Hosted by Atlantic Black Box

Next up in our What Happened Here speaker series: A free Black couple move to a town north of Boston and are run out by its residents

Thursday, February 24, 2022 from 5:00 – 6:00 pm ET

Register here

Phillis Wheatley Peters (1753 – 1784) was enslaved and educated in the household of prominent Boston merchant John Wheatley. Her poetry brought her unprecedented international fame. Phillis’s name was regularly invoked by colonists and her achievements were a catalyst for the fledgling antislavery movement.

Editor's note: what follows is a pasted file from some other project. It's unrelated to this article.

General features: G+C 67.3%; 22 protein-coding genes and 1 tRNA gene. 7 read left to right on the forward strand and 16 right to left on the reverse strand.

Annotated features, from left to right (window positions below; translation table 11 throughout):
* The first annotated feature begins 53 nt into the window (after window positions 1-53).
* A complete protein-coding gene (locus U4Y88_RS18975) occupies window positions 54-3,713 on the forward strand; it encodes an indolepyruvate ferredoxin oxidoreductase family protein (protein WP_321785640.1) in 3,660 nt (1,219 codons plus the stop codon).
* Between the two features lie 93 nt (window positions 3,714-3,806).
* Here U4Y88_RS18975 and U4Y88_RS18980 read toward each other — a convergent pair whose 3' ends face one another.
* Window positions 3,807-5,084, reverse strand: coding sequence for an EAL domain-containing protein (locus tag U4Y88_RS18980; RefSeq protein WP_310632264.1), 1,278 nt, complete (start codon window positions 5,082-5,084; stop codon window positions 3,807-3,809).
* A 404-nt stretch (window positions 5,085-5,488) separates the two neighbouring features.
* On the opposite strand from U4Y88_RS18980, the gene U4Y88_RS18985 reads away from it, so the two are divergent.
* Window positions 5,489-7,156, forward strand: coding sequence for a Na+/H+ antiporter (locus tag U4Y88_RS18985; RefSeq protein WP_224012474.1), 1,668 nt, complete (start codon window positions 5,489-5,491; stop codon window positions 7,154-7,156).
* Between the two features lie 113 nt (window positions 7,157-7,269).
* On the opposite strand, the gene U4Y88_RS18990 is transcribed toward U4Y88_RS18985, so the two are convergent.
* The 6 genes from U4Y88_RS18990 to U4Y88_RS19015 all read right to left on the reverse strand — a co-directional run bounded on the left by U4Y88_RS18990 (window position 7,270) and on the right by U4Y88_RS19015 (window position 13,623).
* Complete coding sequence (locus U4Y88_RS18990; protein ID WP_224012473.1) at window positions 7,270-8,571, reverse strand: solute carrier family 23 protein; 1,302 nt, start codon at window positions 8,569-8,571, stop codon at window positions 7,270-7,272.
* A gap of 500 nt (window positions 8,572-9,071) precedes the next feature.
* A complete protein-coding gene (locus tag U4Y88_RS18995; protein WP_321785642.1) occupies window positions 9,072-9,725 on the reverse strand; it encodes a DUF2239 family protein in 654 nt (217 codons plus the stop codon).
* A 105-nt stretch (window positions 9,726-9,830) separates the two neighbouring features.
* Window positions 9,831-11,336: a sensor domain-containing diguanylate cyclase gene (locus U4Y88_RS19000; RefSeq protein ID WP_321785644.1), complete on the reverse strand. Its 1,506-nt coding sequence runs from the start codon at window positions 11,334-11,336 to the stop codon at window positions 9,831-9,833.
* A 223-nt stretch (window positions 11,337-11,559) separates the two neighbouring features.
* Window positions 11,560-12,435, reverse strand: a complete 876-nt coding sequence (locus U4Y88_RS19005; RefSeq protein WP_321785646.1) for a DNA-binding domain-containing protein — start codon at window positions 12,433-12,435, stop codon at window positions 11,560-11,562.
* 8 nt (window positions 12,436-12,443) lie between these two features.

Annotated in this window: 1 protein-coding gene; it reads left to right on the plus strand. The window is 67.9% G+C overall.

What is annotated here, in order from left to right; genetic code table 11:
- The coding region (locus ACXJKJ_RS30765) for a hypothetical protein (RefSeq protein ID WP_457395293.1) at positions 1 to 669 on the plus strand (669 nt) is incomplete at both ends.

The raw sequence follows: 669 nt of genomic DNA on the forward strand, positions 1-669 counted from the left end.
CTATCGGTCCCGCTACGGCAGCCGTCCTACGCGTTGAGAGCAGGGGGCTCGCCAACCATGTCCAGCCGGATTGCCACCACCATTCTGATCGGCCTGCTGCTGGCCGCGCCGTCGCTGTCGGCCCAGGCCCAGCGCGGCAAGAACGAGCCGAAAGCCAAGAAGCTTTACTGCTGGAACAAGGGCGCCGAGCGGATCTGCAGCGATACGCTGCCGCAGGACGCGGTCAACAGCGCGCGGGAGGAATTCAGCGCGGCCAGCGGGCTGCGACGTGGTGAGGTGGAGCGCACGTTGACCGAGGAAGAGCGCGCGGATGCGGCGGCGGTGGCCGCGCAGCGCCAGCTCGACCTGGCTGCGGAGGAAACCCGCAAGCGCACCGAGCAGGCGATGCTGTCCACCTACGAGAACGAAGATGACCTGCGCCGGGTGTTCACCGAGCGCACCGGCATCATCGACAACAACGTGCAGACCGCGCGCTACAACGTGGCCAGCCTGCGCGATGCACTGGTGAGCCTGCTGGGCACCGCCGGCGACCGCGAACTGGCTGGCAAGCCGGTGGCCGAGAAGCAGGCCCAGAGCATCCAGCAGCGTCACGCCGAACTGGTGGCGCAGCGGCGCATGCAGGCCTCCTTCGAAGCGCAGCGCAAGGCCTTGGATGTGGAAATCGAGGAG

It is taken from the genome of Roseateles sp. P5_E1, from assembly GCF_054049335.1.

Yet in the years when slavery was ending in Massachusetts, Phillis and her husband, now a free Black couple, moved to an interior town north of Boston. Concerted opposition from many neighbors made it impossible for them to stay.

What do the extensive court papers in this case tell us about town politics, race-based hierarchies, access to the law and citizenship, and the final four years of the African-born poet Phillis Wheatley Peters’s life?

Read Cornelia Dayton’s award-winning New England Quarterly article, “Lost Years Recovered: John Peters and Phillis Wheatley Peters in Middleton.”

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